Trailblazing basketball player Bilqis Abdul-Qaadir denied permanent Canadian residency
American Muslim basketball player, Bilqis Abdul-Qaadir, who led a four year-battle against an International Basketball Federation (FIBA) rule that banned religious head coverings on the court has been denied permanent residency in Canada and will have to go back to the United States.
Abdul-Qaadir and her husband, A.W. Massey had moved to London, Ontario from Tennessee three years ago and set up an academy for girls (Dribbling Down Barriers) and she coached sports at an Islamic school in the city.
Immigration, Refugees and Citizenship Canada (IRCC) said Abdul-Qaadir doesn't "meet the requirements for immigration to Canada."
“After waiting an entire year, my Canadian permanent residency application was refused because the @CitImmCanada’s officer felt that my job duties as Athletic Director at the Mosque/Private School in London ON, wasn’t adequate work,” said Abdul-Qaadir on her social media post.
“God works in the best of ways, and I trust His plan. But sheesh…it sucks for someone else to judge your work from behind a computer screen and say that it wasn’t adequate. Back to America we go.”
“I honestly didn’t expect this type of response to my tweet about my permanent residence application. I’m truly thankful for all of the love, support, and help I’m being offered.”
Abdul-Qaadir’s work permit was not renewed in August and she hasn't been able to work since then.
“For the past 2 years, I brought organized sports into the Muslim community, used sport to bridge gaps between the youth in the community, helped the school’s teams win championships for the first time ever, and gave our Muslim girls a safe space to play, but that wasn’t enough,” she said.
About Abdul-Qaadir: From a young age, Bilqis Abdul-Qaadir knew she wanted basketball to be a part of her life. After first picking up a ball at the age of four at a local YMCA, Bilqis’ love for the game began. Living in a practicing Muslim household, Bilqis was to follow her religious beliefs as she grew older. She began wearing a hijab, a traditional head covering for Muslim women, and practiced modesty on the court by covering all skin except her hands.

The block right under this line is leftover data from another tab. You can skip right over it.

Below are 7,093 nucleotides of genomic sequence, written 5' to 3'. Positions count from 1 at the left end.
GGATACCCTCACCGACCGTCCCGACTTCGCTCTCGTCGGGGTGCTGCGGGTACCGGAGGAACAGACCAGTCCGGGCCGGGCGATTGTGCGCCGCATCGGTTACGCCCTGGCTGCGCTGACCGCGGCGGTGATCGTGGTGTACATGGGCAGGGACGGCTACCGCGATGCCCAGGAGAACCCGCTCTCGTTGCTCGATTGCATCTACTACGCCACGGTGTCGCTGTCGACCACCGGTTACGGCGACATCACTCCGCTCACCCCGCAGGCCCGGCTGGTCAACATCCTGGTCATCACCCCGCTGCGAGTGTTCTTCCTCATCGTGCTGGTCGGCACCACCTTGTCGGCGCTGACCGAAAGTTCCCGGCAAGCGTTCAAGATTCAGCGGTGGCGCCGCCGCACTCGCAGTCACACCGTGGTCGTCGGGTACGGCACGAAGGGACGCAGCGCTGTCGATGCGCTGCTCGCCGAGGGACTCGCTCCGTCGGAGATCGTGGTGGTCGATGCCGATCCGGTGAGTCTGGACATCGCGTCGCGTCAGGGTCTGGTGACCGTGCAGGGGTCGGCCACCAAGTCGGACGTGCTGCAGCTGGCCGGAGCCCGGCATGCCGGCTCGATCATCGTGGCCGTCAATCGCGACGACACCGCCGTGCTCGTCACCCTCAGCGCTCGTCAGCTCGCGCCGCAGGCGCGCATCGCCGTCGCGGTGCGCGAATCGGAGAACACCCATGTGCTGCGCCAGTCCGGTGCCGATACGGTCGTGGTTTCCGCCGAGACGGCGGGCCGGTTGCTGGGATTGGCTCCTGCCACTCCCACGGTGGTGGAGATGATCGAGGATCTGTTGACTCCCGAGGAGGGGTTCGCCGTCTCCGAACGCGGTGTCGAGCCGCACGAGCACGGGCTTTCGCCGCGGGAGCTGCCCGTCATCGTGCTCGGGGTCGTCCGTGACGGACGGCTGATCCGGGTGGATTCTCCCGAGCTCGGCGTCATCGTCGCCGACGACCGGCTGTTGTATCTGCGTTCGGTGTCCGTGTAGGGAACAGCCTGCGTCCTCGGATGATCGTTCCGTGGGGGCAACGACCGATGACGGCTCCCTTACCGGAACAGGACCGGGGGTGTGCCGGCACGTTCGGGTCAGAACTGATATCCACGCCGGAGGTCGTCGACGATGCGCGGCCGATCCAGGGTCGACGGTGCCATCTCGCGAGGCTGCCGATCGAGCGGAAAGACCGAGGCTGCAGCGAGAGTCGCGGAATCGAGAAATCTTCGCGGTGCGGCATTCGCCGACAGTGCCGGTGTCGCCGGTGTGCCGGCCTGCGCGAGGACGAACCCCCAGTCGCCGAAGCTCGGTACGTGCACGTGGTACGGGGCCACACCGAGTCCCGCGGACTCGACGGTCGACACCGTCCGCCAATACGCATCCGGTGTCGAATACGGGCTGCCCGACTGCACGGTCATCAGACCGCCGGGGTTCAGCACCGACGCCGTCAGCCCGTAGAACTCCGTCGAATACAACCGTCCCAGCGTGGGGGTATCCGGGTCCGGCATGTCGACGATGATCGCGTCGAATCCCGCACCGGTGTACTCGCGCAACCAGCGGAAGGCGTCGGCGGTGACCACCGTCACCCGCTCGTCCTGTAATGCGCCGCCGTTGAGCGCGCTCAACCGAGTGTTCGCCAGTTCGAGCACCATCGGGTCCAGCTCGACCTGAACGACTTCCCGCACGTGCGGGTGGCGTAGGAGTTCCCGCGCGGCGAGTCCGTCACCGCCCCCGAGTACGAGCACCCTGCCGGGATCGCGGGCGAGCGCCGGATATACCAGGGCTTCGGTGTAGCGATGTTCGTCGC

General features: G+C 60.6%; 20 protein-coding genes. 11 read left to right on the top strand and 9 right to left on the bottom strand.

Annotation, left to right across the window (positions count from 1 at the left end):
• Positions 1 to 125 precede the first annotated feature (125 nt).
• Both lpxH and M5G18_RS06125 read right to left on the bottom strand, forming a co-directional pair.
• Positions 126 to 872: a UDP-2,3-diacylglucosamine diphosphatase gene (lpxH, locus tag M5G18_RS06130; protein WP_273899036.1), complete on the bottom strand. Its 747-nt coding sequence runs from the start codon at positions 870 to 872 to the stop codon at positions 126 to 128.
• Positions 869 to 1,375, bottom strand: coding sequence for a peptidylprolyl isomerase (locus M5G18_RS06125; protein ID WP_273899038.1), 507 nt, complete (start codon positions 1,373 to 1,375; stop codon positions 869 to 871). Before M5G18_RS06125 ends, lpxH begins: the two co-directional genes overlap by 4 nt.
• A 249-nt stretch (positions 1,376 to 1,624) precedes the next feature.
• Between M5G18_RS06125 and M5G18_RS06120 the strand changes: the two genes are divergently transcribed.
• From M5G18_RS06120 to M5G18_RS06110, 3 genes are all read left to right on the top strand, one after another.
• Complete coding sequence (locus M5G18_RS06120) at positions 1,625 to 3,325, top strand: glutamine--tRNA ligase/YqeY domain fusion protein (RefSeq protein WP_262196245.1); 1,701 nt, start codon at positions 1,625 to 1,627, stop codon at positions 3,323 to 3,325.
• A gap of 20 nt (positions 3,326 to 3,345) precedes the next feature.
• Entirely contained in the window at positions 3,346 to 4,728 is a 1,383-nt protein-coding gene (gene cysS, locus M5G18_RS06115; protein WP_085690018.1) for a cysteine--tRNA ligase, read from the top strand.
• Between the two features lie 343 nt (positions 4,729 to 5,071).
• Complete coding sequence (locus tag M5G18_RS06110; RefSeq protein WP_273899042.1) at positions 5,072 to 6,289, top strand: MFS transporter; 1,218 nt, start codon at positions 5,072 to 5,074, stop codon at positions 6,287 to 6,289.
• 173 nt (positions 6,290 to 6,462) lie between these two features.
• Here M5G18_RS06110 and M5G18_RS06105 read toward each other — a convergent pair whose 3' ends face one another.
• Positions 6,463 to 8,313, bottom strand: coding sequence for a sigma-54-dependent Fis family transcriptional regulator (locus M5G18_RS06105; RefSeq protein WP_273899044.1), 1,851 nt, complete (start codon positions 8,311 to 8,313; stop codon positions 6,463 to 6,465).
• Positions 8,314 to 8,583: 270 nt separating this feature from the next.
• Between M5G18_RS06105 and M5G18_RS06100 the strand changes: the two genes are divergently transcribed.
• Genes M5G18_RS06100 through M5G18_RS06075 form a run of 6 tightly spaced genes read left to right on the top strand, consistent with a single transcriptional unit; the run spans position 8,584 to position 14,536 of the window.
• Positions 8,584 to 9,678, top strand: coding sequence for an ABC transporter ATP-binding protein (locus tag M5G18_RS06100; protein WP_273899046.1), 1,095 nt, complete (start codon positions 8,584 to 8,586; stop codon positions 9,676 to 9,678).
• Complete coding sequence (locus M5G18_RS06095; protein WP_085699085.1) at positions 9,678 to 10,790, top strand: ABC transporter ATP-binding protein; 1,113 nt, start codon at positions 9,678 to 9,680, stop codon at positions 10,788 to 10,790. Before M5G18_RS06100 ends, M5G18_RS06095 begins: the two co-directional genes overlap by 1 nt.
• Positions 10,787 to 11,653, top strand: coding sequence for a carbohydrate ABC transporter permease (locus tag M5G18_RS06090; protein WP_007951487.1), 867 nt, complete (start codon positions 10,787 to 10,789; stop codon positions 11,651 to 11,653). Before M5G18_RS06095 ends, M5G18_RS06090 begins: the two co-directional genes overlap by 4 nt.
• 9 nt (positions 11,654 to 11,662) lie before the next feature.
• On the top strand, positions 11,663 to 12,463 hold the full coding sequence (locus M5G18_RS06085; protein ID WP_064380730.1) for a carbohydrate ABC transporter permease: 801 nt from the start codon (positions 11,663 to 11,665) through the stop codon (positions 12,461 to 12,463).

She became a standout at New Leadership Charter School in Springfield, Mass. where she excelled on the court and in the classroom. As class valedictorian, Bilqis also set the Massachusetts state record for both boys and girls, with 3,070 points scored – breaking Connecticut and WNBA star Rebecca Lobo’s previous state record of 2,740. She was also named the state’s 2009 Gatorade Player of the Year and a McDonald’s All-American nominee.
She parlayed her skills into a full ride scholarship to the University of Memphis where she played four years (2009-13) and graduated magna cum laude with a degree in exercise science. During her freshman year at Memphis, she was invited to the White House for Ramadan feast and was acknowledged by President Barack Obama as the first Muslim woman to play covered in collegiate basketball.
Her goal was to continue playing professionally in Europe, but quickly ended due to the International Basketball Federation (FIBA) rule prohibiting headgear larger than five inches. Unwilling to stray in her beliefs, Bilqis chose faith over basketball and advocated for Muslim women and girls in sport. After earning her master’s degree in May 2015 at Indiana State, Bilqis sought to inspire young Muslim women through sport as an instructor and motivational speaker.
In May 2017, FIBA overturned the hijab ban. Bilqis continues to use her voice for equality and acceptance in sport.